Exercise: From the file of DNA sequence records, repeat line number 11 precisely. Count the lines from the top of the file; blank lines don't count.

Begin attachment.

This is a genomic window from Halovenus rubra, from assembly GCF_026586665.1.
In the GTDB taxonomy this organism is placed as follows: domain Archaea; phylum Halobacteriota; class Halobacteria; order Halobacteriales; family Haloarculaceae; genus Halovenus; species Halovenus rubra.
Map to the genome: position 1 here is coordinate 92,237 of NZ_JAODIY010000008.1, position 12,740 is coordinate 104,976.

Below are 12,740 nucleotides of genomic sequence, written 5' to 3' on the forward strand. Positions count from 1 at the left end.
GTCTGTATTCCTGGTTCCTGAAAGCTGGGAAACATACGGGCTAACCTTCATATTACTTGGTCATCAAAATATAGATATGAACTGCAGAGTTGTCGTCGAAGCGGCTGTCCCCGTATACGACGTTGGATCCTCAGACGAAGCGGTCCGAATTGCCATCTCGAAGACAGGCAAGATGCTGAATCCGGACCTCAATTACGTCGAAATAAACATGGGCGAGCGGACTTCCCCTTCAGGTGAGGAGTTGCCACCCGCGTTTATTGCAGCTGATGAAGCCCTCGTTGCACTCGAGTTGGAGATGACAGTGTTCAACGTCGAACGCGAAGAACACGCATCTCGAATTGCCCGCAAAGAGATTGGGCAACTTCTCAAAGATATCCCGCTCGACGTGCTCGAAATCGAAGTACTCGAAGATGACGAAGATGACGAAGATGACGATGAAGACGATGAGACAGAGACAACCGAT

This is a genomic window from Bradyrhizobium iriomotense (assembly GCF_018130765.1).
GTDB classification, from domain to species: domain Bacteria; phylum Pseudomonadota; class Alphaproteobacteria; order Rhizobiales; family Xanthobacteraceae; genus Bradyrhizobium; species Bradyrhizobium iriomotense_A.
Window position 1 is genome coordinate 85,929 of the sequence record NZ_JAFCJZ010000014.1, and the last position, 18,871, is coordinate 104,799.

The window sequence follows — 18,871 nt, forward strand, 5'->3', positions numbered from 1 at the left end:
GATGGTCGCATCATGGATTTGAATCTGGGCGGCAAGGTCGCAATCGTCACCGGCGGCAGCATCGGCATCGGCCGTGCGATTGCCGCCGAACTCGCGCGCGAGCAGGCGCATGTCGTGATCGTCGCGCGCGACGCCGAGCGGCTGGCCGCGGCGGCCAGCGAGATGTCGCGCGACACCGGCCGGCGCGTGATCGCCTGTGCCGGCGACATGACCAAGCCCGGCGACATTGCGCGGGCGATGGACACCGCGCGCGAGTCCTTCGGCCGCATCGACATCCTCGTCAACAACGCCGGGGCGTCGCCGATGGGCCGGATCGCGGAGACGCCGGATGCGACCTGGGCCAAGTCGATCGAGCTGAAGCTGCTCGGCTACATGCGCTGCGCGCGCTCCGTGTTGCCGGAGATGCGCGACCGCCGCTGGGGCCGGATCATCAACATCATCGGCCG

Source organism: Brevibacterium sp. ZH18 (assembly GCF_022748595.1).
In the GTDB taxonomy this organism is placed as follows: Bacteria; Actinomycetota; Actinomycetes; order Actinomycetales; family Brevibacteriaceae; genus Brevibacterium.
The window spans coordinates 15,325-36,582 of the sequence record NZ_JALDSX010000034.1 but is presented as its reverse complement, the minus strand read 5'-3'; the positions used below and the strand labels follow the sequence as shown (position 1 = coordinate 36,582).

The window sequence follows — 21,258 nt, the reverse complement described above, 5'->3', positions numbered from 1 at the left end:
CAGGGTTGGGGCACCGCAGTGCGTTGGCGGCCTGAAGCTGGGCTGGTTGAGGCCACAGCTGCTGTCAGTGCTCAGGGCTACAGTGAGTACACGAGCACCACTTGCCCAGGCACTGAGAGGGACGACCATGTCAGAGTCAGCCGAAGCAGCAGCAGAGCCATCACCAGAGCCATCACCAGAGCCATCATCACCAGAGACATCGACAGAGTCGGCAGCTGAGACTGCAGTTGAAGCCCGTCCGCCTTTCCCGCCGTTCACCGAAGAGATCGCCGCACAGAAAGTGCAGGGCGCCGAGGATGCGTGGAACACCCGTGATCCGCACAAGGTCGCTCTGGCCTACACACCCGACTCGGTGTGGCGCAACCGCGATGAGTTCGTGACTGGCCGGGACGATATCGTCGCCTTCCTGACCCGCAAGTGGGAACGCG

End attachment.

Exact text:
Source organism: Brevibacterium sp. ZH18 (assembly GCF_022748595.1).